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Steiner v. Thexton

March 18, 2010


Ct.App. 3 C054605 Sacramento County Super. Ct. No. 04AS04230, Judge: Lloyd Allan Phillips, Jr.*fn1

The opinion of the court was delivered by: Moreno, J.

Plaintiff Martin A. Steiner, and his partial assignee, intervenor Siddiqui Family Partnership (hereafter collectively referred to as plaintiffs), seek specific performance of a sales agreement with defendant property owner Paul Thexton. Based on language granting Steiner "absolute and sole discretion" to terminate the transaction, the Court of Appeal construed the agreement as an option and further concluded the option was revocable because it was unsupported by consideration. The Court of Appeal also rejected plaintiffs' claim that promissory estoppel required the agreement's enforcement. The court therefore upheld the trial court's refusal to order specific performance of the agreement.

We agree the agreement was an option; however, we conclude sufficient consideration existed to render the option irrevocable. We accordingly reverse the Court of Appeal's judgment and remand the action for further proceedings. In light of our conclusion, we need not reach the promissory estoppel issue.


In 2003, Steiner, a real estate developer, was interested in purchasing and developing several residences on a 10-acre portion of Thexton's 12.29-acre parcel of land.*fn2 County approvals for a parcel split and development permits were required. Thexton had previously rejected an offer from a different party for $750,000 because that party wanted Thexton to obtain the required approval and permits. The written agreement between Steiner and Thexton, prepared by Steiner, provided for Thexton to sell the 10-acre parcel for $500,000 by September 2006 if Steiner decided to purchase the property after pursuing, at his own expense, the county approvals and permits. Paragraph 7 of the "Contingencies" section of the agreement provided Steiner was not obliged to do anything and could cancel the transaction at any time at his "absolute and sole discretion...."*fn3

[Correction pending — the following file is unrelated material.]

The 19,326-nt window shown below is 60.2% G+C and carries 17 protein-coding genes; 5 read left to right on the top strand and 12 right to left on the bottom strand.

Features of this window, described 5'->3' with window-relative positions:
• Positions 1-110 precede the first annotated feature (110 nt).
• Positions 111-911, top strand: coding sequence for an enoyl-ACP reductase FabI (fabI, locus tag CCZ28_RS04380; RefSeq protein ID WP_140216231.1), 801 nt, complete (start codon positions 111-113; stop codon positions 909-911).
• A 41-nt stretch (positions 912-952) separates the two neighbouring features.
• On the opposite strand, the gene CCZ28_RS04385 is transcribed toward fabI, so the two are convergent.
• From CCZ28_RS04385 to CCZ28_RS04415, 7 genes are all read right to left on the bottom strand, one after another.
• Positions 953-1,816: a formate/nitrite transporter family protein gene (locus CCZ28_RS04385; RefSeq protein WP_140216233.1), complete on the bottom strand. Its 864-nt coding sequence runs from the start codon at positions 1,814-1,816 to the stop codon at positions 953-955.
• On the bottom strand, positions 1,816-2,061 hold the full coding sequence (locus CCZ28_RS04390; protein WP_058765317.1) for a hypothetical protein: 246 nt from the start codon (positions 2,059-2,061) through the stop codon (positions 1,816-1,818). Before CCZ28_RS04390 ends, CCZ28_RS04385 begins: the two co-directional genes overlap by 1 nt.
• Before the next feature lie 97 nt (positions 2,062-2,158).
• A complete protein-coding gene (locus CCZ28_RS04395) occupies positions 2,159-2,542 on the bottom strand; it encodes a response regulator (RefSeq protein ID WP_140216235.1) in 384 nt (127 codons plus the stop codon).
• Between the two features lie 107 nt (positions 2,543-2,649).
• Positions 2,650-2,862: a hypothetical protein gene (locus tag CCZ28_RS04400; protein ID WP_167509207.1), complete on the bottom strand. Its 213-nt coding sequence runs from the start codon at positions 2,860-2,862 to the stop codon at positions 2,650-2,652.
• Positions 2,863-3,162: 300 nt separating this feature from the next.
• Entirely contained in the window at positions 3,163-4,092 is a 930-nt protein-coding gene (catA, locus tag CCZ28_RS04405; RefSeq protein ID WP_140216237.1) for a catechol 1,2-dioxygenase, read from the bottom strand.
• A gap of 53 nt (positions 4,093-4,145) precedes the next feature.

After Steiner and Thexton signed the agreement on September 4, 2003,*fn4 Steiner began pursuing the necessary county approvals and, together with his partial assignee Siddiqui, ultimately spent thousands of dollars.*fn5 In May and August 2004, Thexton cooperated with Steiner's efforts by signing, among other things, an application to the county planning department for a tentative parcel map. In October 2004, however, Thexton asked the title company to cancel escrow and told Steiner he no longer wanted to sell the property. Steiner nevertheless proceeded with the final hearing of the parcel review committee and apparently obtained approval for a tentative map. Steiner opposed canceling escrow and filed suit seeking specific performance of the agreement. In his answer, Thexton asserted various defenses, including that the agreement constituted an option unsupported by consideration.*fn6

Following a bench trial, the trial court entered judgment in favor of Thexton. It concluded the agreement was unenforceable against Thexton "because it is, in effect, an option that is not supported by any consideration." First, it pointed out that the agreement bound Thexton to sell the property to Steiner for $500,000 for a period of up to three years while Steiner retained " `absolute and sole discretion' " to cancel the transaction. "The unilateral nature of this agreement," the trial court explained, "is the classic feature of an option."